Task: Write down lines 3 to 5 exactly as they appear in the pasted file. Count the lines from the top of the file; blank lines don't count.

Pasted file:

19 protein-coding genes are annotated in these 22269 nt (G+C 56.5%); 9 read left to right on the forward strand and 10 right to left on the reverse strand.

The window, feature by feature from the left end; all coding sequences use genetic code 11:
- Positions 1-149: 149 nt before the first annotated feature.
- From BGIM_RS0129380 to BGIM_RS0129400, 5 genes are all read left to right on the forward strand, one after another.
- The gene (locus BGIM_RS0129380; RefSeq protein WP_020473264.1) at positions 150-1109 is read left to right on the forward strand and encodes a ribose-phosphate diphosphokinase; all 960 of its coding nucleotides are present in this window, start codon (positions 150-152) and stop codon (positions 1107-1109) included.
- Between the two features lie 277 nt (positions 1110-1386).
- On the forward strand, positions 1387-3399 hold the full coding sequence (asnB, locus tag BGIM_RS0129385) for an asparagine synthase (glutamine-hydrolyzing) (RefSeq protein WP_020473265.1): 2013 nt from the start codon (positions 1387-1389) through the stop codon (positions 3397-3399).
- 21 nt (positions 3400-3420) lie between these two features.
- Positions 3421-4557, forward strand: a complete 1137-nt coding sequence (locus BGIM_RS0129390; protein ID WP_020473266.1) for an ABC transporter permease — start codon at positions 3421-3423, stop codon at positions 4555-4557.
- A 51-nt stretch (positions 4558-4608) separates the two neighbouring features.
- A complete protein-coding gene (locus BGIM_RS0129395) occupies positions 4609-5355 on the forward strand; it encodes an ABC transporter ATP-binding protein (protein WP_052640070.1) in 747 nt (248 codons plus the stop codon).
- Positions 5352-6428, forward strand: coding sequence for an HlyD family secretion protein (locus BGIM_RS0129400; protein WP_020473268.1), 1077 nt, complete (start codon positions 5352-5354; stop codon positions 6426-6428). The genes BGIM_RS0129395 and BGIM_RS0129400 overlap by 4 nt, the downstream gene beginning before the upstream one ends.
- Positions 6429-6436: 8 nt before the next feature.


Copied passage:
- Positions 1-149: 149 nt before the first annotated feature.
- From BGIM_RS0129380 to BGIM_RS0129400, 5 genes are all read left to right on the forward strand, one after another.
- The gene (locus BGIM_RS0129380; RefSeq protein WP_020473264.1) at positions 150-1109 is read left to right on the forward strand and encodes a ribose-phosphate diphosphokinase; all 960 of its coding nucleotides are present in this window, start codon (positions 150-152) and stop codon (positions 1107-1109) included.